A lecture in the philosophy of music by Lydia Goehr of Columbia University, this Tuesday evening, February 12, 6:00 p.m. The lecture is sponsored by MSU Philosophy-Religion as well as the Cali School of Music; the talk will be held in the Cali School Leshowitz Recital Hall.
Location: Cali School of Music, Leshowitz Recital Hall.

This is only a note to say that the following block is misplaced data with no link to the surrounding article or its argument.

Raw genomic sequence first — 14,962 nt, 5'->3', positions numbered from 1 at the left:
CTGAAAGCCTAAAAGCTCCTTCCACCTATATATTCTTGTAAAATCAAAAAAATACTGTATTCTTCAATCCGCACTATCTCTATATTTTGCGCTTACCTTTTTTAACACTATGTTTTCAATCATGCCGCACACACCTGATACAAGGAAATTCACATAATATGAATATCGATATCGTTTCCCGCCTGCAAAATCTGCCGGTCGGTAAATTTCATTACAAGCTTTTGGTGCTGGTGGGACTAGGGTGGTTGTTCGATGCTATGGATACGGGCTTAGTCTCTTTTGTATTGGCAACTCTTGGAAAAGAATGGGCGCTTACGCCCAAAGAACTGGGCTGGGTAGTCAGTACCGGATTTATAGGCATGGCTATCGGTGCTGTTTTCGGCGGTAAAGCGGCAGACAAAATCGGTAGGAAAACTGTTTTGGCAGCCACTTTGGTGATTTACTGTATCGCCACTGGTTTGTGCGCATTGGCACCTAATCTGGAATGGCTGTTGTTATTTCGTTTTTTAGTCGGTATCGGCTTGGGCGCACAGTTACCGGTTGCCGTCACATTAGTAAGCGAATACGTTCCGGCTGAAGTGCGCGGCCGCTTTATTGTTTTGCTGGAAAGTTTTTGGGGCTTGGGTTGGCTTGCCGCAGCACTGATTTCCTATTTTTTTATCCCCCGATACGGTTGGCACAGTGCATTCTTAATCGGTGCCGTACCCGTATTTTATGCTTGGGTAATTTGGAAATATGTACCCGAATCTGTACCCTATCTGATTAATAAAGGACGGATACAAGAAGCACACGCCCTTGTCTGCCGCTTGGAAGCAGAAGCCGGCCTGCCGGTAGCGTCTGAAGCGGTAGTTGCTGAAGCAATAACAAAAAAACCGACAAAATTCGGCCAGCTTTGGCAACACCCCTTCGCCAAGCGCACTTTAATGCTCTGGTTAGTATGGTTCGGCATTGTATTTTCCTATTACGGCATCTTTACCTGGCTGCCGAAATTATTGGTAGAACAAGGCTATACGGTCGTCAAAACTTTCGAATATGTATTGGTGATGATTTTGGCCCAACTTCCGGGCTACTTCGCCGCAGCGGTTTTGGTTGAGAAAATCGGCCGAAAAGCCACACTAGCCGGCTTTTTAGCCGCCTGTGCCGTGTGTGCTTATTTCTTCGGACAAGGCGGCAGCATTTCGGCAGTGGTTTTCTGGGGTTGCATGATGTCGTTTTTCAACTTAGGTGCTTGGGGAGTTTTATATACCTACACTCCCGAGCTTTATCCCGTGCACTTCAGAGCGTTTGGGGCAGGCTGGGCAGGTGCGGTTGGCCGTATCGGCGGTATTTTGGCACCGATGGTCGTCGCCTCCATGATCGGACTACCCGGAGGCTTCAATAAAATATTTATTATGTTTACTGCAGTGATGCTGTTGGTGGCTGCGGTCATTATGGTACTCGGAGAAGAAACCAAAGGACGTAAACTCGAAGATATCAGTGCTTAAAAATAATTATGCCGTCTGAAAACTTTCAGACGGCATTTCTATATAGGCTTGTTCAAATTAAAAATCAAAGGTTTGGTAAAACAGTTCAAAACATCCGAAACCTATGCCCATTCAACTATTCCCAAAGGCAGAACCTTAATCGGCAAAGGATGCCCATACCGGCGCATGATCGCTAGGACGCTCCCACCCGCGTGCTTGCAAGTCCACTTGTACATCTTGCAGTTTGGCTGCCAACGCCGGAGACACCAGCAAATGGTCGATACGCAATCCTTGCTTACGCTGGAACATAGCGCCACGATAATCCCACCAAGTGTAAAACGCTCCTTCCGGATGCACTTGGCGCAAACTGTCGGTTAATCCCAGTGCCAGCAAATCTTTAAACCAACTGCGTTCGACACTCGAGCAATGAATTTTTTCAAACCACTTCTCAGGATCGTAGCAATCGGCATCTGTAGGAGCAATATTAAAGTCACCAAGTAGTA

Professor Goehr's description of her talk, "Two Concepts of Improvisation": "My talk is about social and aesthetic prejudice. It draws on an ancient background of contest and judgment to articulate a concept of improvisation impromptu. I distinguish this concept from the more familiar concept of improvisation extempore. Improvisation impromptu is a concept of wit and fit: it treads the fine line between hubris and humility, or doing exactly the right and exactly the wrong thing, “on the spot,” in life’s many challenging situations. I illustrate its tense application through a history of (philosophical) thought and through several examples of competitive musical situations from diverse traditions, from the recent execution of amateur Karaoke singers in the Philippines to the so-called “cutting contests” of jazz. The lessons of these examples are then brought together in a final, extended example, drawn from a 1940 film of the Harlem Renaissance, in which an old violinist, a father, must contend with a broken arm and a young violinist, his son, with broken strings."